The stalk keeps expanding until it develops the crown, or top, which is a dense cluster of short, stiff leaves. Two or three heads could come off the plant, and some plants will occasionally produce up to 12 heads!
The primary flower is a cluster of 100 to 200 blossoms, each with a three-part ovary, six fleshy stamens, and three fleshy sepals and petals. Separate blossoms combine together to form the meaty, cone-shaped fruit.
A pineapple is an indeterminate flowering plant, so it doesn’t have a particular flowering trigger like, for example, the length of the day or night. Still, there are some ways to encourage flowering.
For instance, you can put your pineapple with an apple in a plastic bag for a couple of days. The apple releases ethylene, which is a gas that acts as a ripening hormone for fruit and vegetables . However, you will still have to wait two to three months for the flowers to appear.
If you want to find out more about how to induce pineapple flowering, check out this video:
Pineapples are referred to as a sorosis, which is defined as “a fusing of numerous fruits together to form one unit.” Each “eye” (fruitlet) is a whole fruit .
Flowering begins from the base of the sorosis and progresses upward in a spiral pattern to the last eye. The developing point goes back into a vegetative state and forms the top (crown) after the production of fruitlets stops.
With proper cultural care, a large number of fruitlets will grow into a well-shaped, high-yielding fruit as a result of a successful induction. Once the fruit turns yellow/orange, it is a sign that the pineapple is ripe and ready for harvest!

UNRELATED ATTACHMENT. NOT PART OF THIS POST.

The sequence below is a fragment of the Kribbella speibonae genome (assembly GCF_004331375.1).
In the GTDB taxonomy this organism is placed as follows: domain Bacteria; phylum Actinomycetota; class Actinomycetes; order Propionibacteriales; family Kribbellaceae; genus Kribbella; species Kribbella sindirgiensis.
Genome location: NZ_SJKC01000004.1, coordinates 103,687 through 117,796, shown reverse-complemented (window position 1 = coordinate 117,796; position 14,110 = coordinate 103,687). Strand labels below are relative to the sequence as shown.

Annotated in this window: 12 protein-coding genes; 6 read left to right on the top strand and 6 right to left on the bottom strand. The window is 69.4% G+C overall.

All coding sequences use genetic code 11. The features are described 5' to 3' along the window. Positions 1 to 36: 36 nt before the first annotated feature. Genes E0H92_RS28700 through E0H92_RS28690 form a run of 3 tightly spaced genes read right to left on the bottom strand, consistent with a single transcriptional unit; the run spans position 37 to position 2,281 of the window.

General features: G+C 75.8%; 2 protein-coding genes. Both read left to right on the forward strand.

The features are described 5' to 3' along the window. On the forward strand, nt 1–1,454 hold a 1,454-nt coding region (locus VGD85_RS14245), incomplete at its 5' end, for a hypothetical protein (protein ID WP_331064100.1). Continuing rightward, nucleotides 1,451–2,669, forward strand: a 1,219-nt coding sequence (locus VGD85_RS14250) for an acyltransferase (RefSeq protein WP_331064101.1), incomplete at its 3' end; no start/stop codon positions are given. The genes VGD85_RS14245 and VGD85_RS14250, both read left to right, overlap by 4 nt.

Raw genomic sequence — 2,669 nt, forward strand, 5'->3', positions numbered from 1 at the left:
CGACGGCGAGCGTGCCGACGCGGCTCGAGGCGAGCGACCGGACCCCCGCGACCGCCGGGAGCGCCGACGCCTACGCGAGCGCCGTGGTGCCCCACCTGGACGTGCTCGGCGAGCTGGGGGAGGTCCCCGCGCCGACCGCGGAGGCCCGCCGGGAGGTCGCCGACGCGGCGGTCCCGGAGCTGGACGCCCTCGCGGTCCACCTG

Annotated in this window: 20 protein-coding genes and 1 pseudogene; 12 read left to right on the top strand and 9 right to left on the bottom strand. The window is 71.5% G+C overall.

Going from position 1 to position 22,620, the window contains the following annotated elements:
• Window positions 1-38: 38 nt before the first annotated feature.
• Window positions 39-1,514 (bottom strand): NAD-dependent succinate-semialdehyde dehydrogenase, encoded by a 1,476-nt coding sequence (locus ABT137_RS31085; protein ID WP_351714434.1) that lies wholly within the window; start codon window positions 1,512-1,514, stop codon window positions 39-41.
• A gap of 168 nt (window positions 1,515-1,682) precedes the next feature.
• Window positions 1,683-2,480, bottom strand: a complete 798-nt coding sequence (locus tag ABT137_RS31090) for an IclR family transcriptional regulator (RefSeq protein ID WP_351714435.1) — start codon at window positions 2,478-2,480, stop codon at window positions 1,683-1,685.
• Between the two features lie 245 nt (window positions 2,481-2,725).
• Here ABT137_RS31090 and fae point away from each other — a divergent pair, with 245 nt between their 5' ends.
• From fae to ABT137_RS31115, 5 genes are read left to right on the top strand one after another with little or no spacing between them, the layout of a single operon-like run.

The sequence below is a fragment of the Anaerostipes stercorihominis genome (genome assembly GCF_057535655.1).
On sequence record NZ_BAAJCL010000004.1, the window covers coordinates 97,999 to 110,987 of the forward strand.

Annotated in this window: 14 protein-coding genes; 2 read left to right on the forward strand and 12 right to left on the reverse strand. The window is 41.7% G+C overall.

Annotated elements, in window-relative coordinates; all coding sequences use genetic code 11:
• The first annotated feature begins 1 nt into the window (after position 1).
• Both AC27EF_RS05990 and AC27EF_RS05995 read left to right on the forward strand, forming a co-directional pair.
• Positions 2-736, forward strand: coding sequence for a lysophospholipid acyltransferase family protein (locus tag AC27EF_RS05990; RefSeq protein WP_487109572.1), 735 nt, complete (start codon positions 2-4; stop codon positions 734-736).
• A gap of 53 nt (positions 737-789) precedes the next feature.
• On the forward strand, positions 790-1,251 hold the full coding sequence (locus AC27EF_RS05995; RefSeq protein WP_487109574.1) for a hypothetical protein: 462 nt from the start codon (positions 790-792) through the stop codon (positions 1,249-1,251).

3. Sucker Development Phase
Mature pineapple plants can only flower and produce fruit once. Luckily, the plant can produce numerous offsets or suckers that will then develop into a new fruit-bearing plant. These offsets emerge from the stem around the base of the fruit.
They grow at ground level, while basal suckers appear from stolons in the ground. When you’ve finished harvesting the pineapple and the main plant is showing signs of deterioration, keep the offsets on the plant.
You can cut these offsets and grow them separately by following the instructions described above!
It is important to wait until pineapples are fully ripe before harvesting. This is because they don’t continue to ripen after harvest. As pineapple lacks starch reserves, unlike citrus, strawberries, and stone fruit, it cannot get “sweeter” after harvest like pears, stone fruit, rockmelons, and bananas .
While color can be used as an indicator of ripeness, it is not the most reliable option. A yellow or orange pineapple is usually ready for harvesting, but you can check the sugar content as well. Wait until the pineapple is emitting a delicious aroma around its base if you’re growing one at home.
When picking or purchasing a pineapple from the store, the scent is an excellent method to tell if it is ripe.
It is relatively easy to harvest pineapple. Simply use a sterile and sharp knife to cut it, just be careful not to damage those delicious fruits!
Read also: The 9 Watermelon Growing Stages: A Complete Guide
Now that you know what the pineapple growing stages are, you are ready to grow your own!
Next time you go to the store, pick a sweet pineapple and save the crown. I would recommend you start with the soil first. This is how I managed to grow mine, while my brother put the crown in the water and it just rotted away.
Remember that you will have to provide the perfect growing conditions because this plant is delicate. Trust me, it will be all worth it once you get to eat your own pineapples!
That’s all, folks. I hope this article was helpful.
Until next time!
1. Kenneth G. & Marshall W. (2003). The pineapple botany, uses, and production. ResearchGate
2. Pineapple best practice manual. Queensland Department of Agriculture and Fisheries.
3. Hossain, M. F. (2016). World pineapple production: An overview. African Journal of Food, Agriculture, Nutrition and Development,
4. Smith, G. (2017). Ethylene-silent, but deadly. ProduceNews